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What personalised learning looks like at Huili Nursery Shanghai

17 May 2022

If you see ten faces in a photo, some are crying, some are smiling and some exhibit no particular expression. Which one gets your attention first? 

Most people notice the crying or smiling faces first, but it is those faces with neutral expressions that need our attention the most because they are so easily overlooked.

 

Every child is talented and unique, and at Huili Nursery Shanghai, we make sure every single one of them is acknowledged. Only by respecting their uniqueness can we help them acquire qualities that will benefit them for a lifetime.

 

 

 

A scientific assessment method

 
 

 

A Huili education meets a pupil’s individual needs. We assess these needs with the Leuven scale, which measures two factors that are key to a successful Early Years education: wellbeing and involvement. Teachers apply the Leuven scale as they observe a pupil’s routines, behaviours and interactions with others.  

Children often behave differently throughout the day. Some complete activities quietly and answer every question the teacher asks. Others, however, are eager to participate but lack the attention span to see a task through to its completion.

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If a child completes an activity but appears unhappy while doing it, this could be a sign of high involvement, but low wellbeing. In such cases, a teacher may need to dig deeper to find the reason for such an imbalance.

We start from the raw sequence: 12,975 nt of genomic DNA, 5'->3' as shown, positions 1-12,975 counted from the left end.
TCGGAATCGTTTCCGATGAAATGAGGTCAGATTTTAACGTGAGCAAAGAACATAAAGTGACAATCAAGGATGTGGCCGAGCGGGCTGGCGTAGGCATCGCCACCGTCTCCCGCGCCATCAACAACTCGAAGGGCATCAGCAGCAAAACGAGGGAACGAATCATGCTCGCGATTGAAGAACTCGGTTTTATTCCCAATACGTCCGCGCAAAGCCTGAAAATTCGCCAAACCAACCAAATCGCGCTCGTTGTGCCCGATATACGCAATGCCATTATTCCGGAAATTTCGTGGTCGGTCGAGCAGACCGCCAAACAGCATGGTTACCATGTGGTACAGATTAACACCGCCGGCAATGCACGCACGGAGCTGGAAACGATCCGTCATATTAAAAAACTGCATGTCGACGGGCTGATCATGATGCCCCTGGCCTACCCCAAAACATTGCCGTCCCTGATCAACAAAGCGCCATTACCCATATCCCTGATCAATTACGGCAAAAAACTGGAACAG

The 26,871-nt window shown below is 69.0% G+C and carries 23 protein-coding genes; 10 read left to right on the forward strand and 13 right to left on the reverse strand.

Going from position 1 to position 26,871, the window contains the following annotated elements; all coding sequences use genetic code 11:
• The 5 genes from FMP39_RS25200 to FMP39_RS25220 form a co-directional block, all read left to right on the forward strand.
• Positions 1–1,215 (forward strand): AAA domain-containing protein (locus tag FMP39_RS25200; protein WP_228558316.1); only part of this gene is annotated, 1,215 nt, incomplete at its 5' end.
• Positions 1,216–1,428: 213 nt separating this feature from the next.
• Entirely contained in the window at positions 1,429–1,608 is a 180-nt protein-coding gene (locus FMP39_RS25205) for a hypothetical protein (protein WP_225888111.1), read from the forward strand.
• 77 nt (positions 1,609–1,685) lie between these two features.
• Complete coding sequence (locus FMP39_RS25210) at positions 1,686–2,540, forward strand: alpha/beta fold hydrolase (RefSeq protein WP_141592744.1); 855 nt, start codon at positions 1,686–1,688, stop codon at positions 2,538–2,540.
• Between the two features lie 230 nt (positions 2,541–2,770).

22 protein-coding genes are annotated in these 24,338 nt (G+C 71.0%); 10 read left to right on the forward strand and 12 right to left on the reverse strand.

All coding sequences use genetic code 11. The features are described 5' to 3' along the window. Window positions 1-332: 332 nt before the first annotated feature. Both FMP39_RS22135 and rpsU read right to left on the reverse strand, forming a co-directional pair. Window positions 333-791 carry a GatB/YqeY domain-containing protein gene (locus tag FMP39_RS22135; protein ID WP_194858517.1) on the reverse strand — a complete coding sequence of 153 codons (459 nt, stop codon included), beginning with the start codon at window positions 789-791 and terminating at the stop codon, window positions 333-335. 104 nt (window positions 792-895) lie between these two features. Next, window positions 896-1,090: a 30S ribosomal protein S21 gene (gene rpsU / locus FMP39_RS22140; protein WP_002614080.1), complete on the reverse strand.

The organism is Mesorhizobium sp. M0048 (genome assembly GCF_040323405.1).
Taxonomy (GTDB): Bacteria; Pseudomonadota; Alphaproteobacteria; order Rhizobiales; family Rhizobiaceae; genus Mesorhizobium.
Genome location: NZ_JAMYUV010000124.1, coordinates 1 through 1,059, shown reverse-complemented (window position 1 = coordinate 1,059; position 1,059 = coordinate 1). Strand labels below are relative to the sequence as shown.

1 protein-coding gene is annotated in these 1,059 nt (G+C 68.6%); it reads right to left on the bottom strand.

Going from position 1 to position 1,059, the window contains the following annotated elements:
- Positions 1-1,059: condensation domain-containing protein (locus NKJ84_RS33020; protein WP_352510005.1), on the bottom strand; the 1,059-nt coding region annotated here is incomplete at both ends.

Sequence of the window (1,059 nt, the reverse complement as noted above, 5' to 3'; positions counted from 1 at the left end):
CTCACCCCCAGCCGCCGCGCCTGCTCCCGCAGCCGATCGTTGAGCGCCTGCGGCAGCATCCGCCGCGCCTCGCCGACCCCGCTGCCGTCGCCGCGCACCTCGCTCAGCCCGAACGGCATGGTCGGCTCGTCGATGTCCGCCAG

Conversely, if a child happily plays every game but cannot seem to stay engaged for longer than a few minutes, wellbeing could be high while involvement is low. A teacher may have to reassess the activity. Perhaps it is too challenging for the child.

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Assessment results, however, are not static. While a child can achieve all development goals at one stage, they may have difficulty in the next stage. Teachers must therefore constantly adjust their expectations and plan accordingly.  

 

 

Developing every child’s individuality

 
 

 

Measuring wellbeing and involvement deepens our teachers’ understanding of our pupils’ needs. It enables them to provide personalised emotional support and a safe, welcoming environment in which they can build relationships with their peers. 

An illustrative example is when Huili welcomed its first set of twins to the nursery. Their parents had the same expectations for them, but our teachers found that they were quite different from each other. They explained this to the parents and employed remarkably different teaching techniques to each child.  In group activities, the teachers also assigned different tasks to them and motivated them to cooperate with others instead of only playing and working with each other. 

By the time they entered EY3, they were assigned to different classes, enabling them to branch out and befriend other children. They developed their own unique personalities, had their own friends and interests and felt comfortable and confident in different environments, but they nevertheless remained close.

Continued communication with their parents in combination with our differentiated support made it possible for these twins to develop greater individuality and autonomy.  

 
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Ultimately, this is what a Huili education is all about — acknowledging each child and their individuality and providing personalised support. When children are seen, they feel confident and cared for, and this builds a strong foundation for a happy and fulfilling life.